So-Called "Cannabis Capsules" in Multiple Sclerosis Study Only Contain THC
A new study out of Great Britain about the effects of cannabis on Multiple Sclerosis tries to portray a major defeat for medical marijuana opponents when all it really does is show the flaws of the study itself.
The large study out of Britain, funded by Britain's Medical Research Council, shows a failure of a single chemical in cannabis – tetrahydrocannabinol (THC) – to work better than a placebo for MS patients. However, anyone with even the most rudimentary knowledge of cannabis knows it contains dozens of chemicals, including one that has to be included in any study of medical cannabis, CBD.
The second most common cannabinoid found in cannabis, CBD or cannabidiol, has been shown in many instances to be a powerful anti-inflammatory as well as being an effective medicine for anxiety, convulsions, and nausea and has even been shown to reduce the growth of cancer cells (http://en.wikipedia.org/wiki/Cannabidiol). Yet these researchers didn’t bother to include it in the study.
As many know, THC does have some medical benefits, but CBD and other cannabinoids are emerging as medical powerhouses in their own right. THC is the psychoactive chemical in cannabis that produces euphoria, among other feelings.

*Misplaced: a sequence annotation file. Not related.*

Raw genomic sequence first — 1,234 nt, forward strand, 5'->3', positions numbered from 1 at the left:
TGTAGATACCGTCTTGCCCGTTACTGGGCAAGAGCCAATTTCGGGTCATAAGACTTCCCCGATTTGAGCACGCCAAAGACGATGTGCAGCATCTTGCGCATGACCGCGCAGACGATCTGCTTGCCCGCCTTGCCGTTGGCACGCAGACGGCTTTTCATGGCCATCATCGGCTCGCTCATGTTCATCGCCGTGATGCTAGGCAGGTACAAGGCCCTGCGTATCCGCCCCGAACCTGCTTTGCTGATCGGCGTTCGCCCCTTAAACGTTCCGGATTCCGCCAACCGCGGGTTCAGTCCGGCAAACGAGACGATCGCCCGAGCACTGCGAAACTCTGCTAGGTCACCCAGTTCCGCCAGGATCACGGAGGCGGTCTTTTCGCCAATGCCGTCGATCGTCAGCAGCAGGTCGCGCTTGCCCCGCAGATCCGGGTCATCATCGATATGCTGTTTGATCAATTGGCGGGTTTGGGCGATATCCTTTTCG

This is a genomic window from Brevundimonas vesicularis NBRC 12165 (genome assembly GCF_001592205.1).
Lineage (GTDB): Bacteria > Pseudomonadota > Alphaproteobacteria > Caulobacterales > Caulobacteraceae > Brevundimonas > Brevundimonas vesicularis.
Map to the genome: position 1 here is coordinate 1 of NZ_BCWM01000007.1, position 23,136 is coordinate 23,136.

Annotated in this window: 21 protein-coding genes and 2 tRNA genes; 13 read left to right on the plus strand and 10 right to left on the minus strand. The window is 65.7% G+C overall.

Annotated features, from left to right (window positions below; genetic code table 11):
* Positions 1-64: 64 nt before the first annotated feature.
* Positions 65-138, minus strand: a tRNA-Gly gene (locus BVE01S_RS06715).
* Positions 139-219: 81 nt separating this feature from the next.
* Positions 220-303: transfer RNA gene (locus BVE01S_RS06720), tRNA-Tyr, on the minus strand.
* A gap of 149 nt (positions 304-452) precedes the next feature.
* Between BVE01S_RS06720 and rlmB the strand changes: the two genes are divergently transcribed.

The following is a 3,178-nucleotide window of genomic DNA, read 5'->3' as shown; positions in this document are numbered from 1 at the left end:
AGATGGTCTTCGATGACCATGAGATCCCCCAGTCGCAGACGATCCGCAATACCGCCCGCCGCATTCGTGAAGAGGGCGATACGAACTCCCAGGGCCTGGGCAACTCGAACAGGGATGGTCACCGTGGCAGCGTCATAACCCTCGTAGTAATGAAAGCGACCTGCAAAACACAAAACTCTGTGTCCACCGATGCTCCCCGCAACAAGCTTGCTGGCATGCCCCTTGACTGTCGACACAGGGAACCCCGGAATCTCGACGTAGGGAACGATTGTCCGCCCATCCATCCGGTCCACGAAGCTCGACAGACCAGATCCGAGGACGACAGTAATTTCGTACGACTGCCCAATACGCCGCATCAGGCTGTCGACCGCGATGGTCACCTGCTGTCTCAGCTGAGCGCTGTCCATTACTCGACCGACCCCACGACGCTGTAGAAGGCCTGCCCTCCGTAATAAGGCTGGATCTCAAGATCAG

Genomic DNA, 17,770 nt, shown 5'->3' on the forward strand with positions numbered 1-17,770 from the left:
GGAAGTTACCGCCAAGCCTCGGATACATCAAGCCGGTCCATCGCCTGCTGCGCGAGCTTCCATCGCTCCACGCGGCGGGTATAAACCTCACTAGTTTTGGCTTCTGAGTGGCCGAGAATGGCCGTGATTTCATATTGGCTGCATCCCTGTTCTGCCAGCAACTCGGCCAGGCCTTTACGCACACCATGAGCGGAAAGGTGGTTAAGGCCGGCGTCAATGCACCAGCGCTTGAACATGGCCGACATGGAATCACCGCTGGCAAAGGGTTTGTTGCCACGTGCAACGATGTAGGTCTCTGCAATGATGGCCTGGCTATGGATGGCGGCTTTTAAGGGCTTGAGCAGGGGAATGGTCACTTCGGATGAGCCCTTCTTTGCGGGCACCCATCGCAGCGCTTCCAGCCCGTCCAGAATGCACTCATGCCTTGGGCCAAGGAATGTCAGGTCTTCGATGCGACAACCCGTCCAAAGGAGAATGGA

Whether you believe in creationism or evolution or some other form of intelligent design, cannabis is the way it is for a reason. Each chemical interacts with the others in special ways that have produced amazing results. This is why the synthetic drug Marinol fails for so many people, because it only contains THC.
If you’re not going to study all of the chemicals in cannabis, why bother? Medical marijuana patients get relief from the full range of cannabinoids, not by extracting certain ingredients.
David Nutt, professor of neuropsychopharmacology at Imperial College London, says this study is just the beginning. "It would be wrong to interpret these preliminary findings to mean that cannabis does not achieve its licensed use. Cannabis is not licensed for limiting disease progression, it is licensed for dealing with spasticity and pain," he said.
Either way, “cannabis” wasn’t studied, THC was.
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